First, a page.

2 -- B00100101 = 255 - 218 - 37 [37 is what you would need for commond-cathode]
Because of the common anode design of the 7-segment, you need to pull the pin low (set to 0) to light up a segment.
I would love to see this in common cathode, unless you can directly control these from the Arduino.
Nice item at a good price.
A complete pinout diagram would be cool, since it seems the pins don’t align with the datasheet info.
So I just received four of these in the mail today (8-20-2014) and all of my previous experience was with radio shacks 7-segment displays and none others. So i plug one in and start trying to figure out which pins light which LED and one after another they start to burn out, well shit. After i realized they had indeed burned out, i also realized that these suckers are hungry for some electrons, so please BEWARE that you need a decent sized resistor connecting it to Vcc i used a 10k and the lights lit up fine. This bad boy is very bright as well, but just make sure you’ve got some protection so this doesn’t happen to you. BTW I’ve never needed resistors on the radioshack LED’s so it didn’t cross my mind to use resistors on these displays but we live and learn i guess.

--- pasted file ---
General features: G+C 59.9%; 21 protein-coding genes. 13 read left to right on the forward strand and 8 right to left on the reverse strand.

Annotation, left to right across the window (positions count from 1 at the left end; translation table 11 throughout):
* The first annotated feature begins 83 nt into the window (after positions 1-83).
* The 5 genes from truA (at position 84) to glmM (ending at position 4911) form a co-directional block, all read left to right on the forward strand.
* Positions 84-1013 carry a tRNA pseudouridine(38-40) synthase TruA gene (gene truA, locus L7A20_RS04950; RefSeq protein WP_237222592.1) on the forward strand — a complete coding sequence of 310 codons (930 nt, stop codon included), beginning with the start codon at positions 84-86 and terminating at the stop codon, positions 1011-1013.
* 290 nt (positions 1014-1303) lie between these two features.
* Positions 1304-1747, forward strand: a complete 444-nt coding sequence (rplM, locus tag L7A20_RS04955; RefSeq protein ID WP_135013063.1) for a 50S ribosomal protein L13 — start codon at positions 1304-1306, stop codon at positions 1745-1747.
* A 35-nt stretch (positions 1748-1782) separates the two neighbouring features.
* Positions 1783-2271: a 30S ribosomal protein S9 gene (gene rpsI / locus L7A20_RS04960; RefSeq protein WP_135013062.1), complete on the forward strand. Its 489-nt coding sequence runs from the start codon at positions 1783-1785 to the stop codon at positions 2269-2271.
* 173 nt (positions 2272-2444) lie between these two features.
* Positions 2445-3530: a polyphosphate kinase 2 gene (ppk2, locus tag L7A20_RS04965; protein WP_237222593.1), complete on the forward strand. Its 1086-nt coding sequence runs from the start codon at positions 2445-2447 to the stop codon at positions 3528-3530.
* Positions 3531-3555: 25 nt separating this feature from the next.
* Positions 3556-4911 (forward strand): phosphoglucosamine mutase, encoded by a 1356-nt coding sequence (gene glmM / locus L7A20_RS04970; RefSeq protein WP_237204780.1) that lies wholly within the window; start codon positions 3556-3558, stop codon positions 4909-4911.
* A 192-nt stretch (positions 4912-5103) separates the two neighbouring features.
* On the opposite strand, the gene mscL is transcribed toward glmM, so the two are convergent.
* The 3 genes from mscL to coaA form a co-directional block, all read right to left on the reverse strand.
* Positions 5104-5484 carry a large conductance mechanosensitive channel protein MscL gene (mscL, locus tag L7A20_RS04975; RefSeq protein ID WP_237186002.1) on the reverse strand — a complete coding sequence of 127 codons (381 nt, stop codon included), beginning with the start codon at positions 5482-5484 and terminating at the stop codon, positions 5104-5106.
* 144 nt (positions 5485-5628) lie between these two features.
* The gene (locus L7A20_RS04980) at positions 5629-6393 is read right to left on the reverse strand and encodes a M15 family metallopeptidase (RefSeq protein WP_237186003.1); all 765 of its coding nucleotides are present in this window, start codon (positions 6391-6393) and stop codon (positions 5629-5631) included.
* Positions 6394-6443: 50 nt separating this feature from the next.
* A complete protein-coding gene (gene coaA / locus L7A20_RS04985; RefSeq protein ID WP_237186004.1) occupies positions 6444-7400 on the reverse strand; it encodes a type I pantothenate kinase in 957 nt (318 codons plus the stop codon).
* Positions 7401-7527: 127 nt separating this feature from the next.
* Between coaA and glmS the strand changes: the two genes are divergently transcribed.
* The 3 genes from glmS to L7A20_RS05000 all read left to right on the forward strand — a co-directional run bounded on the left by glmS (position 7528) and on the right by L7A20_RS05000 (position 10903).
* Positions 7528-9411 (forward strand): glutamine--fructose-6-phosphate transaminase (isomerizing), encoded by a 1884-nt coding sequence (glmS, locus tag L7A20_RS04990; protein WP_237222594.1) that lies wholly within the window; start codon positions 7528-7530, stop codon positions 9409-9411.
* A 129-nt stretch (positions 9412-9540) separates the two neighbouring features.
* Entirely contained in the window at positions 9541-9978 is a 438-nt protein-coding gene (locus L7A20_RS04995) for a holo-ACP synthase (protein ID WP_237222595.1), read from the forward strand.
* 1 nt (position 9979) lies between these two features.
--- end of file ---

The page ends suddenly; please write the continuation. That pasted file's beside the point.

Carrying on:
I wish the documentation was much clearer. Not, all 7 segment displays are the same. It does not suggest the pull-out resistor, or the ohms. The main picture on the breadboard is showing wires crossing the main +/- lines. There is no need for those wires. So, can you please clarify the documentation so I will not blowout another display. It is also large, and I too wish to have just a little smaller display.
Do you have to connect both anode pins? I am trying to put together a circuit board layout that holds 5 of these. Based on the datasheet diagram it looks like one could connect either anode pin and it should work.
For interfacing 7 segment with PIC microcontroller.
How many holes will this take up on my protoboard? It looks like about 7 x 9, but can I get a number?